The origin of Sotheby’s goes back to 1744 when Samuel Baker founded the firm Baker’s in London, which—during several years—was devoted to the marketing of rare and valuable books and acted as an intermediary for the bidding of relevant libraries belonging to famous personalities from different latitudes. In 1804, the name of the firm changed, when two of the original partners of the company, Leigh, and Sotheby, decided to start their own book distribution business.
Over time, besides books, Sotheby’s began to incorporate fine arts, registering as the first significant transaction in 1913 the sale of a painting by Frans Hals. From that date until now, Sotheby’s sales at its headquarters in New York, Paris, Geneva, Milan, Amsterdam, Doha, Zurich, Toronto, and Hong Kong arouse great excitement among collectors. Each auction exceeds expectations, and quite a few records have been established in the sale of famous works thanks to the firm’s excellent management. Many examples of the most valuable treasures in the world have been auctioned in its galleries and stores.
From that date until now, Sotheby’s sales at its headquarters in New York, Paris, Geneva, Milan, Amsterdam, Doha, Zurich, Toronto, and Hong Kong arouse great excitement among collectors. Each auction exceeds expectations, and quite a few records have been established in the sale of famous works thanks to the firm’s excellent management. Many examples of the most valuable treasures in the world have been auctioned in its galleries and stores.
We could cite a long list of incomparable works of the most significant sales. Suffice it to mention, for example, the impressive library that Emperor Napoleon was collecting at his home in Santa Elena; the coveted jewels of Wallis, Duchess of Windsor, which were gifted by King Edward VIII; some iconic objects that belonged to Jacqueline Kennedy Onassis; the work Garcon a la Pipe by Pablo Picasso, which was sold for US $ 105 million, or the delicate Famille-Rose “Peach” vase from the Qianlong period, a masterpiece of Chinese imperial ceramics.
Other examples include Giacometti‘s sculpture L’Homme Qui Marche, which has become one of the most expensive works of art sold at auction for € 74 million (about US $ 83 million); the 5,000 years old Mesopotamian sculpture Leona Guennol found near Baghdad in 1930; the first printed version of the Declaration of Independence of the United States; one of the 17 manuscripts copies of the Magna Carta, a historical document dated in 1215 and considered a precursor of modern political statements; the work Aristotle with a Bust of Homer by Dutch painter Rembrandt, who scored a record price in 1961; the documentary legacy of Martin Luther King Jr., composed of thousands of documents, including the draft of his famous speech I have a dream. In all, the numerous events and sales organized by an auction house that has become milestones in the field of public sales of assets.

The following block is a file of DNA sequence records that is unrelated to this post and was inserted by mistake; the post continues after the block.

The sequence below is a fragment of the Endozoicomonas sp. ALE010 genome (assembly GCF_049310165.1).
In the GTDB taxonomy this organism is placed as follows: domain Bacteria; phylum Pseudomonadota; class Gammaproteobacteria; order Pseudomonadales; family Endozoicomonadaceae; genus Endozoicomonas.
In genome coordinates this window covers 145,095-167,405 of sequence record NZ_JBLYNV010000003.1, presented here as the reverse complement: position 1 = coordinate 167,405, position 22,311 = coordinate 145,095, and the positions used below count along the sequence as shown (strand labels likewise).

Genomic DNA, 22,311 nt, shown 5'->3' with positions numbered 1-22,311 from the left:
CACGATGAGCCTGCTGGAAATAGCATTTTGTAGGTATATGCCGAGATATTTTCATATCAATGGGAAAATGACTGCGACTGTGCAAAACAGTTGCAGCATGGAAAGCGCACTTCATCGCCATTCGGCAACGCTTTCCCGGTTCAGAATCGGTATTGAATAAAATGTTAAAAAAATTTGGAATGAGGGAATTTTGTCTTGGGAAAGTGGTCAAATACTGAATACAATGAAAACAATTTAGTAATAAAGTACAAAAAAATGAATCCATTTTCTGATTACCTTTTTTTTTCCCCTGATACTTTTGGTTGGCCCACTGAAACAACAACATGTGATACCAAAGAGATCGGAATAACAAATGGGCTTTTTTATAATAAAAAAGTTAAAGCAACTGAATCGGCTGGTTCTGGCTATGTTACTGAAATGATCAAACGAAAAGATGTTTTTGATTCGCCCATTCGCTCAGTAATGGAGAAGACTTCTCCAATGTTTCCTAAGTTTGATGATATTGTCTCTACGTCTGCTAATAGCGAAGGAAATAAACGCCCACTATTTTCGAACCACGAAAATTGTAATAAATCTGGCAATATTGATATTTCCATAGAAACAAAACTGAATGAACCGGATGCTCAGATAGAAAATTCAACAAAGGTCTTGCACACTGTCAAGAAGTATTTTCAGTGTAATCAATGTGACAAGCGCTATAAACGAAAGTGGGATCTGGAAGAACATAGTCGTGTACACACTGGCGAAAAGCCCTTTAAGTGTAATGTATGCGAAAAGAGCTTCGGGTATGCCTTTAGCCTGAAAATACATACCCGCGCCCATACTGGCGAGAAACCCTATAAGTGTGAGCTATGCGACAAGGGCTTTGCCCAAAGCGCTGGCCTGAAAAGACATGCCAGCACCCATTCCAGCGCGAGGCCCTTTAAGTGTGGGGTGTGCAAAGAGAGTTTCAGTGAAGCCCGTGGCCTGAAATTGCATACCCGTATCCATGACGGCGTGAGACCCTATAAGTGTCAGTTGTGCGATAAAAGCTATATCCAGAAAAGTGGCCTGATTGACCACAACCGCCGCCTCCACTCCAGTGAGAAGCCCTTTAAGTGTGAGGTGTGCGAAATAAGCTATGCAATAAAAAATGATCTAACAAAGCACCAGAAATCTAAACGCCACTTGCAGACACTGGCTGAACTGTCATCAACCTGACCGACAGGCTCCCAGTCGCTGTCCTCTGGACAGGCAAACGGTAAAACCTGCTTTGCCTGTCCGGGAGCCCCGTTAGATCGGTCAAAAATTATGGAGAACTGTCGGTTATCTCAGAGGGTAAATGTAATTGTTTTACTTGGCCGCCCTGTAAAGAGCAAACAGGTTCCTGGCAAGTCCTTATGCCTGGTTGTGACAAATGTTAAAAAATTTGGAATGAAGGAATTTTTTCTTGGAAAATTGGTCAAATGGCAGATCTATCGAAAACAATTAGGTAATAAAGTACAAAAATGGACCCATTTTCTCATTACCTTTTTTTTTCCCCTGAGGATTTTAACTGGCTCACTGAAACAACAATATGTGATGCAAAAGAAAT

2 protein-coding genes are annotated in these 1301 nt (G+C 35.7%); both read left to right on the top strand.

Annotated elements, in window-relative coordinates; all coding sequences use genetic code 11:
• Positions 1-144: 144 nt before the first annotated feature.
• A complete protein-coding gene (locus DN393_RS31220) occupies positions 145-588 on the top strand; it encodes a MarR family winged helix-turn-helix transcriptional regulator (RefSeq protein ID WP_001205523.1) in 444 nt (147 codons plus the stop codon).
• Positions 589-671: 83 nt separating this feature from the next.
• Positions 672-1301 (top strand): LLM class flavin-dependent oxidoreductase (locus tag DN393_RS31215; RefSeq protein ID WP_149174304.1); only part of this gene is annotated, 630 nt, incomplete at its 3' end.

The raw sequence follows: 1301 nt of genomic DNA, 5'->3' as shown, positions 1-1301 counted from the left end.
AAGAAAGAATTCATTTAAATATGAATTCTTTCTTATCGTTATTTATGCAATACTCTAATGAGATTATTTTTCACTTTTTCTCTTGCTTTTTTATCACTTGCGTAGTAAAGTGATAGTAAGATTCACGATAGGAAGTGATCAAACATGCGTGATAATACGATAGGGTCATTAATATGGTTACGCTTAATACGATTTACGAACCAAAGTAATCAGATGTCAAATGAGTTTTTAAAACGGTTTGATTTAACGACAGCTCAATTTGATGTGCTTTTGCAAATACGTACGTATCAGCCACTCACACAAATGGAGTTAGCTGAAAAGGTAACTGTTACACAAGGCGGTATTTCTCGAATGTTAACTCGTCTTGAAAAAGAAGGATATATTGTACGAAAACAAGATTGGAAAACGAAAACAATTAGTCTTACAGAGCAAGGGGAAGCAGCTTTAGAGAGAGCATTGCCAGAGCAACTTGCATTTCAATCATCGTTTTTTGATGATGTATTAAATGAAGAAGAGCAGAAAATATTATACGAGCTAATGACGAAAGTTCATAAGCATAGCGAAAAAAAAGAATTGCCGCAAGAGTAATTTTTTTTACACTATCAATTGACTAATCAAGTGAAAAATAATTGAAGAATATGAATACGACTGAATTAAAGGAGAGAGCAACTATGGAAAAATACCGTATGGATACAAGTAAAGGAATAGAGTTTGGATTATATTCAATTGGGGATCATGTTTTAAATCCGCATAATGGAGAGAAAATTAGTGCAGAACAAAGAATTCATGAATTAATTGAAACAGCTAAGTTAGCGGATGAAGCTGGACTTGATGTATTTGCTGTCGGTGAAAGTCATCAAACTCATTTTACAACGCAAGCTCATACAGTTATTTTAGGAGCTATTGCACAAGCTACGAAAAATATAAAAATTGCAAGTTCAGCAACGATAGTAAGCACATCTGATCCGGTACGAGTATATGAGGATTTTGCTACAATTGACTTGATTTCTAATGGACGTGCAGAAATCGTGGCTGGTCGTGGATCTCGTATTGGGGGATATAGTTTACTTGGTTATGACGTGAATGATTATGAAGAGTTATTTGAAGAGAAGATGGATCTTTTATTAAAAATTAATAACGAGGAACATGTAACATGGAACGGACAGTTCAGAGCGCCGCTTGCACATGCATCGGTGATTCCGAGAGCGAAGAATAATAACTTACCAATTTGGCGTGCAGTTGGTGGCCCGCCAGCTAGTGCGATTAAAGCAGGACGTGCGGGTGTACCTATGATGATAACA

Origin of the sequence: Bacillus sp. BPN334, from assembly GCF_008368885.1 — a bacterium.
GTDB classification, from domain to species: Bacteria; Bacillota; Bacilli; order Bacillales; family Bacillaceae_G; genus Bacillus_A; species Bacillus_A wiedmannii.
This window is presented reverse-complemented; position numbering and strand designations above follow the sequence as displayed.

Sotheby’s was the first auction house that extended its presence from London to New York in 1955. It was also the first to carry out transactions in Hong Kong and the former Soviet Union. It currently has about 90 subsidiaries in approximately 40 countries, responsible for more than 250 auctions held annually in over 70 categories of collectible goods and jewelry.
Given the advances in technology and the increasing flow of business through the virtual world, the company quickly adapted their profile to the internet, and nowadays it is possible to examine the objects offered or to participate in auctions in real time through direct online connection from any country in the world.
At present, the company’s capital amounts to US $ 3, and this is only in its New Bond Street offices in London and York Avenue in Manhattan. The sheer volume of transactions is due to the firm’s expansion to the multinational auction market after the acquisition of other prestigious houses such as the American Benet Parke, purchased by Sotheby’s in 1964.
American millionaire A. Alfred Taubman bought the company in 1983, and since then Sotheby’s has consolidated its power, remaining faithful to the spirit that motivated its founders, but always trying to keep up with the times. With the digital revolution, it has added specialists and executives from younger generations, who remain continuously attentive to innovation.
The intelligent management of the famous house has allowed it to maneuver successfully during periods of financial recession, which usually affect the market of art and collectible goods. This has been done without undermining its business ethics, guided at all times by a historic commitment to the highest professional approach in its operations. Even when mistakes were made regarding the authenticity of a piece, the firm assumed legal and financial responsibility.
Hence, Sotheby’s has maintained its respectability; its deserved celebrity combines the best of the contemporary market and culture. ■